FUNDACION NATURA on behalf of an NGO working group highlighted: non-timber products and services; net investment calculations including a full evaluation of products and services; a code of conduct for all donors, including transparency and participation; assessing the value of plantations including such drawbacks as encouraging replacement of natural forests; involving civil society in decisions on private sector investment and repatriation of profits; replacing forest yields with sustainable management; and controlling illegal logging.
The EU, supported by the US, JAPAN, CANADA and NORWAY, noted that the CSD is focusing on finance and technology transfer, especially within the intersessional meetings, and cautioned the working group not to duplicate this effort through IPF. The EU also stated, with the support of UGANDA, ZIMBABWE and SWITZERLAND, that ODA will continue to play an important role in sustainable development, emphasizing as well the increasing role of domestic resources, including those generated from forest revenue and private sector investment, including trade, investment and technology. A better valuation of forest products and services is essential. He also stated that it is not clear that ODA for SFM is declining, as the proportion of funds set aside for SFM is often not specified in reporting.
JAPAN asked for clarification of commitments accepted at UNCED. The US supported by the PHILIPPINES stated it was useful to differentiate among different innovative mechanisms, proposing the panel recognized the potential of joint ventures and debt-for- nature swaps. The panel felt that further analysis is required regarding carbon offsets, tradable permits, and debt-for-policy-reform swaps. She requested language on the potential to mobilize additional resources internally, and replaced policy recommendations on technology transfer with options for action. UKRAINE added references supporting finance and technology transfer for countries with transitional economies. MEXICO added recipient countries should have more weight in the receipt and assignment of funds, as well as private sector funding should not replace commitments to ODA.
UGANDA highlighted domestic financial resources, stating that ODA is construed as a birthright in the Co-chairs report, rather than a mutually-beneficial arrangement. Supported by ZIMBABWE, he added language that stated domestic sources of finance need to be identified and exploited, and a more conducive environment for profitable forestry business be created in recipient countries in order to complement ODA and enhance sustainability in financing SFM. ZIMBABWE highlighted coordination as one mechanism to improve the efficiency of all financial resources, and stressed the need to remove conditionalities on ODA. Supported by several delegations, he noted that the report should avoid using conclusive wording at this stage. FAO pointed out that it has no mandate to collect data on forestry investment, as requested in the text.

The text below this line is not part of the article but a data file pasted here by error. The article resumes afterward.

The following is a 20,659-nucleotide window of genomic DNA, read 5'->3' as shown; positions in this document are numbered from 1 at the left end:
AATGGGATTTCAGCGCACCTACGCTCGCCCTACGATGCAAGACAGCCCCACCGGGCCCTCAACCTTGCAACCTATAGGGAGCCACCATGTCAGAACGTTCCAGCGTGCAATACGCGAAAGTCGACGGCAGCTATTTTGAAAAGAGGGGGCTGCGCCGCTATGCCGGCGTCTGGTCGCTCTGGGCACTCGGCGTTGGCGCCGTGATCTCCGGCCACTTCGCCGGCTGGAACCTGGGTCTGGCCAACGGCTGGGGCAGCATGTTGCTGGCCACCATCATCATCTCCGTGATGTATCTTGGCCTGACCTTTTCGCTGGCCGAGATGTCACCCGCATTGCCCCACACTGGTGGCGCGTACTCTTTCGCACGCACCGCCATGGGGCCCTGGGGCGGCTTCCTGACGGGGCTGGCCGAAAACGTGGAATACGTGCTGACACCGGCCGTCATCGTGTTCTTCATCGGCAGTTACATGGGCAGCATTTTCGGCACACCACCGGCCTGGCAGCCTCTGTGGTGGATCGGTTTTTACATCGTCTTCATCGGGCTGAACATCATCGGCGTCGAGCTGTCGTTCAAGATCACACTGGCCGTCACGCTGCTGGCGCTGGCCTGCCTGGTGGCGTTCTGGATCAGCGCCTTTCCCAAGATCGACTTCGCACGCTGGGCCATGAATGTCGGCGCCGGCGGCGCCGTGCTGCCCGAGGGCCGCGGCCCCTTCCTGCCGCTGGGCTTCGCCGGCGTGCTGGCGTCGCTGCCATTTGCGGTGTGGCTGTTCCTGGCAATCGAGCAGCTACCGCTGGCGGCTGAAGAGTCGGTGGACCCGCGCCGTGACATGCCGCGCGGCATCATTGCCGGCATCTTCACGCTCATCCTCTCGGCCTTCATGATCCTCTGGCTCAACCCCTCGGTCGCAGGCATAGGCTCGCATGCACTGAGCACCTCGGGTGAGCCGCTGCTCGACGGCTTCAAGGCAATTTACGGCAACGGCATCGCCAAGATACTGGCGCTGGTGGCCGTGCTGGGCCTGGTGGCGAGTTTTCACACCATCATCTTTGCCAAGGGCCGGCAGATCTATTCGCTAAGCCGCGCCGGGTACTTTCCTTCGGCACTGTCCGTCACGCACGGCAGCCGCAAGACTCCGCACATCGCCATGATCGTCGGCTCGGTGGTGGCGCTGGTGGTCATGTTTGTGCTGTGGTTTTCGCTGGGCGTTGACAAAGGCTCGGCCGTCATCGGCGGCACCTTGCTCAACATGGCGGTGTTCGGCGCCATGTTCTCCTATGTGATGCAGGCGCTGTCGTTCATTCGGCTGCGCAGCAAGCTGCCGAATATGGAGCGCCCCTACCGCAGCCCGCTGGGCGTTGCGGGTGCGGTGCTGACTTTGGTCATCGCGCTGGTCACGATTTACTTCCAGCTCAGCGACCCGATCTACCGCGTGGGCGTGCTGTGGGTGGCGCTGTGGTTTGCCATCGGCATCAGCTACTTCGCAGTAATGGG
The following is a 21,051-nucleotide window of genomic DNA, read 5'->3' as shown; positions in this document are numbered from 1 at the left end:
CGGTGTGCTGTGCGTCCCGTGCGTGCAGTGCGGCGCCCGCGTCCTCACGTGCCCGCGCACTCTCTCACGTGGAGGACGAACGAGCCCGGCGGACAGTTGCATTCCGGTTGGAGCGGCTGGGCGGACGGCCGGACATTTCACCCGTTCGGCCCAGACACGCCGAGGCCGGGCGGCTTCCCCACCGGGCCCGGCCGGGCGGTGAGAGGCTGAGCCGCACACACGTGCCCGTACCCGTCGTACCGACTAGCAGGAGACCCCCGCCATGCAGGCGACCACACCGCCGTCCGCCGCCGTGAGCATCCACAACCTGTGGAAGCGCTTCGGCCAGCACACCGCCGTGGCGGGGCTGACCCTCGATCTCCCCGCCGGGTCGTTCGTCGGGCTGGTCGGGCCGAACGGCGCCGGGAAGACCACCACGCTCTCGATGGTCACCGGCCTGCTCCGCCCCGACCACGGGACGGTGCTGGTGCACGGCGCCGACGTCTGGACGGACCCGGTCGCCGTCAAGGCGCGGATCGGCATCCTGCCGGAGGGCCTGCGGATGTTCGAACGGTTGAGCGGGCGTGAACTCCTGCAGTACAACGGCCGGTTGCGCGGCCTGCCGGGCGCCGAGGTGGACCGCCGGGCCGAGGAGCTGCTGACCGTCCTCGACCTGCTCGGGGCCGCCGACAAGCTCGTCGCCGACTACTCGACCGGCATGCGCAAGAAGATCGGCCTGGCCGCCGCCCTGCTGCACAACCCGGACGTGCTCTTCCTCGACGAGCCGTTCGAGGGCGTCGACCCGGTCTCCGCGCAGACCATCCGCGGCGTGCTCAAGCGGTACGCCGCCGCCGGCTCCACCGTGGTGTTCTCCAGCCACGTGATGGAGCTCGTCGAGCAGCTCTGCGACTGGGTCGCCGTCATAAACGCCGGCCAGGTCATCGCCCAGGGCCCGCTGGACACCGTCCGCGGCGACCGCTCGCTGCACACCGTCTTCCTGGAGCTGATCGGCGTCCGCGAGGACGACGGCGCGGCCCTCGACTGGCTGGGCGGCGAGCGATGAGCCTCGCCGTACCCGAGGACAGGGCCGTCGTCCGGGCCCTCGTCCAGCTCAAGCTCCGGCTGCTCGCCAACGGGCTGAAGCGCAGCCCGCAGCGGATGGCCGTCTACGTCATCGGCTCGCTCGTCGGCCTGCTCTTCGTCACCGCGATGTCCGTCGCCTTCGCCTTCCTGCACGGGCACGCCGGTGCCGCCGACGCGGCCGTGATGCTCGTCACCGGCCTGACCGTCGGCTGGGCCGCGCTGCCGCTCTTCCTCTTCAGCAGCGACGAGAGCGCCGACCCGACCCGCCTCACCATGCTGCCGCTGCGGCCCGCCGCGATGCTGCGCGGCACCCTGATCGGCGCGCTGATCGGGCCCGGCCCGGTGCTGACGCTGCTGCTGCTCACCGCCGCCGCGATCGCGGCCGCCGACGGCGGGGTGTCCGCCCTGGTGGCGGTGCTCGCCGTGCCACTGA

The G77/CHINA focused on the provision of new and additional financial resources and the transfer of technology on concessional and preferential terms, in accordance with the Forest Principles and Agenda 21. He stated that the focus of all programme elements should be on action, and should not prescribe national policies. He stated that full incremental costs require increased international cooperation, taking into account the common but differentiated responsibility of nations. He added several references to ODA, emphasizing the need for countries to raise their levels of ODA to meet UNCED commitments. He suggested a new paragraph stating that the panel expressed concern that multilateral sources and financial institutions have traditionally imposed conditionalities on developing countries which have not been compatible with SFM. He stated that: private sector funding must be sought within a code of conduct, and not at the expense of ODA; the available GEF resources are totally inadequate and only available to support the objectives of legally-binding conventions; financial resources are a prerequisite for technology transfer; and IPF-3 should quantify resources available for SFM, including an assessment of whether developed countries have met their ODA commitments.
GABON suggested drawing up C&I which would inform on trends in mobilization of resources to implement sustainable development. CANADA suggested developing national codes of conduct for the private sector, utilizing a multi-stakeholder approach and focused on transferring public sector technology. He noted undue emphasis on ODA support for capacity building, emphasizing instead domestic resources and innovative financial measures.
BRAZIL stated that some, rather than all cases of deforestation, such as losses of forest cover and forest decline could lead to disinvestment. Alternative uses of forests could be construed as investments. Regarding technology transfer, he added language referring to: triangular cooperation; technologies in both the public and private domains; and priority technologies including biotechnology, logging technologies and equipment, development of environmentally sound technologies and products for the control of plagues and disease.
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